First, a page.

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Innovative procedure for hip-joint surgery preparation

Engineers, computer scientists and physicians are working on a virtual prosthesis

The virtual model shows the main stress lines after a hip operation.

12.11.2009, Press releases

Every year over one million people worldwide have a hip joint replaced. Yet the prognoses during the surgery preparation phase oftentimes remain inadequate. As a result, a high percentage of patients suffer from long-term consequences of this type of operation. Even the slightest deviation from the optimal form and position of the prosthesis can lead to strain on the bone, which in turn can result in inflammation or, in the long run, to bone atrophy. An interdisciplinary team of engineers, computer scientists and physicians at the International Graduate School of Science and Engineering at the Technische Universität München (TUM) has now developed a method to minimize these risks: a virtual prosthetic bone model.

In the future this procedure will make it possible to enter the exact spatial computer-tomography images (CT images) of every patient into a simulation program and then run tests at the computer screen: Which implant is the perfect match? How can the bone best support the body weight? And how should the prosthesis be fitted accordingly? “Using the new simulation method, we can distribute the weight on bones and prosthesis right on the screen and vary their position with respect to one another,” says project leader Dr. Martin Ruess, engineer at Professor Ernst Rank’s Chair for Computation in Engineering at the TUM.

In the past, when preparing this type of surgery, physicians have worked with X-ray images or, in special cases, with Styrofoam models of the bones, which they then mill on the basis of CT images. However, these models give no data on the real distribution of forces, nor can they be used to test the forces. The distribution of forces can, in fact, already be calculated on the computer at this stage, but only for research purposes, e.g. to develop a new type of artificial hip joint. Computerized prosthesis optimization for individual patients has not been feasible thus far because merely processing the computer tomography data for a single calculation can take many hours, making it nonviable for surgery preparation.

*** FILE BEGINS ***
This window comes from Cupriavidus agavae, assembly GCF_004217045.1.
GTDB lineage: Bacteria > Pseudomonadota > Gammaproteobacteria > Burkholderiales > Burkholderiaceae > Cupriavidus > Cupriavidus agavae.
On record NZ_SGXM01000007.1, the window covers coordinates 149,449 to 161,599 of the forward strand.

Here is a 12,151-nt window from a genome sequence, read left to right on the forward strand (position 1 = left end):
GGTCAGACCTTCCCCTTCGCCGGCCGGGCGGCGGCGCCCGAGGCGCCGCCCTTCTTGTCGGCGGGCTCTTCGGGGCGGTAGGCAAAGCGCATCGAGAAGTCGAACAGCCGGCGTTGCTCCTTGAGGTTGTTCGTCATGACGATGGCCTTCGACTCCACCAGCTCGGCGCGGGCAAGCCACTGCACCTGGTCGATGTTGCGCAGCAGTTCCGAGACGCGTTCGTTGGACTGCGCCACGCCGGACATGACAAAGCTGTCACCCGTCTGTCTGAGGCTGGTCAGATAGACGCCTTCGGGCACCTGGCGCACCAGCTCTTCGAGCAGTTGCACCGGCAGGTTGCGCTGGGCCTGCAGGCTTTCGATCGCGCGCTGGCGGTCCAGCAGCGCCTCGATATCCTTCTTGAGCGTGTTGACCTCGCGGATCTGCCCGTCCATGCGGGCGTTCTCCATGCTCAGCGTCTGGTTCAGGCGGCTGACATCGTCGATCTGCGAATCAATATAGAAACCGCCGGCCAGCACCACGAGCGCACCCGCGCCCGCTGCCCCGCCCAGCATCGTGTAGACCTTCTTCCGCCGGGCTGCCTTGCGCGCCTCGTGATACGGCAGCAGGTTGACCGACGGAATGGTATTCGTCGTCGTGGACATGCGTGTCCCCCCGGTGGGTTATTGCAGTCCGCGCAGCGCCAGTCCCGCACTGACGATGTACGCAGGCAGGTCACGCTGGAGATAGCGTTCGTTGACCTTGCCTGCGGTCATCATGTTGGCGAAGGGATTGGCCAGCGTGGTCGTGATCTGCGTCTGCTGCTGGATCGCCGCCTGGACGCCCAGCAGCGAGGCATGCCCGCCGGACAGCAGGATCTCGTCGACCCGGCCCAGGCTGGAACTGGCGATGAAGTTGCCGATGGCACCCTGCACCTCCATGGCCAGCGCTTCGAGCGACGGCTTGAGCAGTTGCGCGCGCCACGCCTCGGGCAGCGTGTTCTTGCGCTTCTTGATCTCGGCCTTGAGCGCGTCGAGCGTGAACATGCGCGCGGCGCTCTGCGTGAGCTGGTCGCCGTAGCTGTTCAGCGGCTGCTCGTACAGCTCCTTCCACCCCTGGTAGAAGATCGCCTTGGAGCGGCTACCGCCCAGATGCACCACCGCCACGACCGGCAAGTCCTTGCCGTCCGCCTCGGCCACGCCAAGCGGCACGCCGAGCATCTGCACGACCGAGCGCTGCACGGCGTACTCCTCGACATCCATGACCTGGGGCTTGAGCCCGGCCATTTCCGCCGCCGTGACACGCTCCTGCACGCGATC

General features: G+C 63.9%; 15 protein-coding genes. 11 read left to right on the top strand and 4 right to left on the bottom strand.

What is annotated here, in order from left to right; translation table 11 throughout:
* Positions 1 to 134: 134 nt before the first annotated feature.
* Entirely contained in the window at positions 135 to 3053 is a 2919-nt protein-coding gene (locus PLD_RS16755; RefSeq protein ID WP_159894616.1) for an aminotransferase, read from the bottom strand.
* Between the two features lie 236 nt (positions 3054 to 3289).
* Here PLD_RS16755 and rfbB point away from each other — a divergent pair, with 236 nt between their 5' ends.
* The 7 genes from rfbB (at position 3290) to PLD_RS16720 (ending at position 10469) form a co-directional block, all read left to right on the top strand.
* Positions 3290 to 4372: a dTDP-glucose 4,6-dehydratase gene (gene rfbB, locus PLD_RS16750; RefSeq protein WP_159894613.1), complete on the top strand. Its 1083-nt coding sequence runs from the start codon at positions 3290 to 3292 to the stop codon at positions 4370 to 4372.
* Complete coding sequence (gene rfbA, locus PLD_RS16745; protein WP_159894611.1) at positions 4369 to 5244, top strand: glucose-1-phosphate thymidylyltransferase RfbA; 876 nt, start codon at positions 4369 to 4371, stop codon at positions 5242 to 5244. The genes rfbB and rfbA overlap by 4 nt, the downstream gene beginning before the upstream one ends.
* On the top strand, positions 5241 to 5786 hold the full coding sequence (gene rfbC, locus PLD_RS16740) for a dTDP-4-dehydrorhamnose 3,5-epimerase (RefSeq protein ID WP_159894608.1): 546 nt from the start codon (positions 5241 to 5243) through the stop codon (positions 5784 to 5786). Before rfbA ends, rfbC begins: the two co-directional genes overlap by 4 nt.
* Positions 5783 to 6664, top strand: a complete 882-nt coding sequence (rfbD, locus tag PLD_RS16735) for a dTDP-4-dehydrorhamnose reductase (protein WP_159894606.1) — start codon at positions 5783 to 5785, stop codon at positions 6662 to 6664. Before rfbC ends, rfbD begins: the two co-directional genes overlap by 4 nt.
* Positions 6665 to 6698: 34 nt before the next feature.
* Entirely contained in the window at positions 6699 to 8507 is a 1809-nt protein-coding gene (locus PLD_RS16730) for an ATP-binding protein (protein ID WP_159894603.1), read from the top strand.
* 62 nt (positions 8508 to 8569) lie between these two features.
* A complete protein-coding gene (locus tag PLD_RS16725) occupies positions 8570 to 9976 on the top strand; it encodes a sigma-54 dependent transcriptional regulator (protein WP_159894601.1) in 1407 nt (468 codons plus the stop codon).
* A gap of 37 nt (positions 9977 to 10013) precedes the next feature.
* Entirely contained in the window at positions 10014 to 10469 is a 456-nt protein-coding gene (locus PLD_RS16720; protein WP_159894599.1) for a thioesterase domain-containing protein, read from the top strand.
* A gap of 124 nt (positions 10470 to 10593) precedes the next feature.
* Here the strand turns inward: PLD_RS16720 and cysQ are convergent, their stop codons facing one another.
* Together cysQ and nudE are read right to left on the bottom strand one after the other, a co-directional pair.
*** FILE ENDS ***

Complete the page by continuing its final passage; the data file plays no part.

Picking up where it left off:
That is completely different in the computer models of the TUM researchers: They are developing models that can calculate the distribution of forces within a matter of seconds after the tomography. To ensure that the computer scientists’ virtual model corresponds to physical reality, the software is fed data from real bone-strain tests. The latter is provided by the team of Adj. Professor Rainer Burgkart, head of orthopedic research and teaching at the Klinikum Rechts der Isar. A team of researchers at the Chair for Computer Graphics and Visualization under Professor Rüdiger Westermann is is responsible for the interactive ‘virtual operation’ and the visualization of the simulation results. “The system should ultimately allow doctors to experiment with how a hip prosthesis can best be fitted on the patient before or even during the surgery itself,” says project leader Ruess.

Contact partner:

Dr. Martin Ruess
Chair for Computation in Engineering
Technische Universität München
Arcisstraße 21
80290 Munich

Telephone: 089.289.22425
E-mail: ruess@tum.de

Kontakt: presse@tum.de

More Information

091112_virtuelle_hueftprothese.pdf Druckversion dieser Pressemitteilung, (Type: application/pdf, Size: 129.2 kB) Save attachment

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